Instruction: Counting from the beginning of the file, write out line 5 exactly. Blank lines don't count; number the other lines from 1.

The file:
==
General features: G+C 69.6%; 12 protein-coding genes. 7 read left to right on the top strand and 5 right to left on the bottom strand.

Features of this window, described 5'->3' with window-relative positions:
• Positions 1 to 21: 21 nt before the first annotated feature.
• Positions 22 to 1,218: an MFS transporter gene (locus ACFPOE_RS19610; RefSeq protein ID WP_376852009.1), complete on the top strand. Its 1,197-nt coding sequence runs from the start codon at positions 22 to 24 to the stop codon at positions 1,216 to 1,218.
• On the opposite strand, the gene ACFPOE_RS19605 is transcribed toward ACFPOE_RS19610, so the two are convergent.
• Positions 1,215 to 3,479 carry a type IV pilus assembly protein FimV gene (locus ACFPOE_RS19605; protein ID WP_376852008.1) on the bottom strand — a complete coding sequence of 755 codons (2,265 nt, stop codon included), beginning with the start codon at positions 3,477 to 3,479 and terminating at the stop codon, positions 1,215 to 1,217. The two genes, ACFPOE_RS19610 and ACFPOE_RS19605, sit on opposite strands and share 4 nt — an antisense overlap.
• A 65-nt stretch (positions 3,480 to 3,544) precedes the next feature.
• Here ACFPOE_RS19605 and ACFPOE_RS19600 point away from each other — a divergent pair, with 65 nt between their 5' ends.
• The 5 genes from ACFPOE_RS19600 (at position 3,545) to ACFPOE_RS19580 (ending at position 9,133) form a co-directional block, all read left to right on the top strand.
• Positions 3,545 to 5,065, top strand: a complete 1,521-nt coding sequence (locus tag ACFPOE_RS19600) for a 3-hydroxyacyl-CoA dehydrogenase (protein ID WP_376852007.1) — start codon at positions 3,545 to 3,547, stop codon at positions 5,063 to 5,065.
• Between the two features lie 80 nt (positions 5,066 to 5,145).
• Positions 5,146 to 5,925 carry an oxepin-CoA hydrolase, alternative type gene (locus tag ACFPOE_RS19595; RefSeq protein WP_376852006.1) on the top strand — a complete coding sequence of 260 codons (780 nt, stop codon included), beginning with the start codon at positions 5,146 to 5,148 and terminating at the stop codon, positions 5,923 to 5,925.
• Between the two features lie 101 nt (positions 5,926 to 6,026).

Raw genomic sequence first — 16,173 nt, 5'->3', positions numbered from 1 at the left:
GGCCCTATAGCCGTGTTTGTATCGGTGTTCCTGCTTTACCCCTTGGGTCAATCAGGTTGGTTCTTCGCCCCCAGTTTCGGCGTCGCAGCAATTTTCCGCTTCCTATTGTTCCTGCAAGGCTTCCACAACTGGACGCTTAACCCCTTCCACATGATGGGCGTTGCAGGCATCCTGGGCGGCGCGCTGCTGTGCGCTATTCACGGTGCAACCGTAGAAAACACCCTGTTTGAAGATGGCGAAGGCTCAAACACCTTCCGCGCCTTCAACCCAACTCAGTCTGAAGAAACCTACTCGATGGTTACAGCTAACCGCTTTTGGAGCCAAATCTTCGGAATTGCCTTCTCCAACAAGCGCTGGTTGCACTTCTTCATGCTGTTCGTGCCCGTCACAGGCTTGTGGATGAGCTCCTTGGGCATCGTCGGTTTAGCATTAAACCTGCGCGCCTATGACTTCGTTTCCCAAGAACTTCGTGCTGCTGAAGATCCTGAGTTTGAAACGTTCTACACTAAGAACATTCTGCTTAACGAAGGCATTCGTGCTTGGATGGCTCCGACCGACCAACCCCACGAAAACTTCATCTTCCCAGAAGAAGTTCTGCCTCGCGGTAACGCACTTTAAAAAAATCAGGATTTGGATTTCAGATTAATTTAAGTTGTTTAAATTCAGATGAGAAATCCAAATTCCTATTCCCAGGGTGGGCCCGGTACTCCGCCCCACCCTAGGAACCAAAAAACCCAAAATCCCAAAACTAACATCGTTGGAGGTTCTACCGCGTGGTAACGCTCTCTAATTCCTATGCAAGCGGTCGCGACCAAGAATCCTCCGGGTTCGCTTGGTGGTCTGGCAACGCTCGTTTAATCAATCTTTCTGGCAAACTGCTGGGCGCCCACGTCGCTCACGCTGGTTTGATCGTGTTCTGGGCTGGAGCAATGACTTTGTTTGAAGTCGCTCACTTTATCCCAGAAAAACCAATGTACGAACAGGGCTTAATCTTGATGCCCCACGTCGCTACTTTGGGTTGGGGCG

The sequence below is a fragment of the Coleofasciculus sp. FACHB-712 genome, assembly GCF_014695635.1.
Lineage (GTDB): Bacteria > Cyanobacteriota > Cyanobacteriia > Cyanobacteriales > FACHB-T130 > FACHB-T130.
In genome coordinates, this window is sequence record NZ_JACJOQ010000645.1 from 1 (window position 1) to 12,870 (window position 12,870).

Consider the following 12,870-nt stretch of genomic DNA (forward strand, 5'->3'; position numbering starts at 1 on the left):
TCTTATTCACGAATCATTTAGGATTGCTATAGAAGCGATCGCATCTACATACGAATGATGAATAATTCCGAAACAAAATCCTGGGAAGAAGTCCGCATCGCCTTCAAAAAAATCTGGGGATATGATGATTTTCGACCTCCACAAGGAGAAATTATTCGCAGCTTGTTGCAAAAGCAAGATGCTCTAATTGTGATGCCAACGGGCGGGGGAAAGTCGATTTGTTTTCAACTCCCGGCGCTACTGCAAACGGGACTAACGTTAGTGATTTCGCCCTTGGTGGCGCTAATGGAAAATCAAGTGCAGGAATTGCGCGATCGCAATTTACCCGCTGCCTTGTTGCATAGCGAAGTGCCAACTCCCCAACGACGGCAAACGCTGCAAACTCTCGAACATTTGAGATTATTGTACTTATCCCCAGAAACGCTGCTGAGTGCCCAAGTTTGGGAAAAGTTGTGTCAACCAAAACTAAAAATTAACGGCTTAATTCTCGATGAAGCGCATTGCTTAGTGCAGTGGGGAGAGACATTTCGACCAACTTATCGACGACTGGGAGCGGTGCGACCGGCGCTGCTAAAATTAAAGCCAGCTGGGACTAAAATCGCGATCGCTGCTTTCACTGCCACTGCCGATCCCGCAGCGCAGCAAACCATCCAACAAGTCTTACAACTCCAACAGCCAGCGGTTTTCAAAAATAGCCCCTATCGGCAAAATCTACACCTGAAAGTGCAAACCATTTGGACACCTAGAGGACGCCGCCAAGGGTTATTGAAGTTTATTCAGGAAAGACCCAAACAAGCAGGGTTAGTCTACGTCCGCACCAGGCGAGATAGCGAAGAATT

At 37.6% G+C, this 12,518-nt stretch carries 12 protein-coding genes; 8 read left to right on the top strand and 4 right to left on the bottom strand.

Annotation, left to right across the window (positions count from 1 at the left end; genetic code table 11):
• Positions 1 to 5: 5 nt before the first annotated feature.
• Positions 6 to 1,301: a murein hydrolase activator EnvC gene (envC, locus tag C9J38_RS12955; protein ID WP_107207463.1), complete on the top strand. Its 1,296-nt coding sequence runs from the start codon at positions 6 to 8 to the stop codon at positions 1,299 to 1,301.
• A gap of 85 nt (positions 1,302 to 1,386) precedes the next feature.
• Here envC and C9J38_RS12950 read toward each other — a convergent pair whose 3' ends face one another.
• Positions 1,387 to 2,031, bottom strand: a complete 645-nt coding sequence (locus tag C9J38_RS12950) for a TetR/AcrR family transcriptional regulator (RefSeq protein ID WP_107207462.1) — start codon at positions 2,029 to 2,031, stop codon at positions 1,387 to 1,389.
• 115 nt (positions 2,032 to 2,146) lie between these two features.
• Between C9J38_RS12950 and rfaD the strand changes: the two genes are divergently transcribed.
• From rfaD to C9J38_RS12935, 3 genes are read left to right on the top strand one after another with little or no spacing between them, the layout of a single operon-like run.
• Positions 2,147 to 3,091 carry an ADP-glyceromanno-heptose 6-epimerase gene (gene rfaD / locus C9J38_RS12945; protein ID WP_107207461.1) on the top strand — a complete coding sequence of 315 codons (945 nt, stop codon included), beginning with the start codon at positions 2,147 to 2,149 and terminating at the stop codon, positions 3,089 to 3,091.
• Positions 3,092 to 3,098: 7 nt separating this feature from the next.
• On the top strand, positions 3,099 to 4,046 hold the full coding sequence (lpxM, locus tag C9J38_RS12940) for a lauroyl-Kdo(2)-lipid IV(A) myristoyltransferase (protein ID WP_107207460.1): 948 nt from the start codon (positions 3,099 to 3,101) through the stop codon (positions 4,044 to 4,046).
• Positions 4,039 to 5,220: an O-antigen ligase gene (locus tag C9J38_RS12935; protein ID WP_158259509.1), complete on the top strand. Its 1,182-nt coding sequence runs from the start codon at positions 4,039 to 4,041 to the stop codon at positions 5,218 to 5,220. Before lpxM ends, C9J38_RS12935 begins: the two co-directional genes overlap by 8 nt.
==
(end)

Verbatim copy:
• On the opposite strand, the gene ACFPOE_RS19605 is transcribed toward ACFPOE_RS19610, so the two are convergent.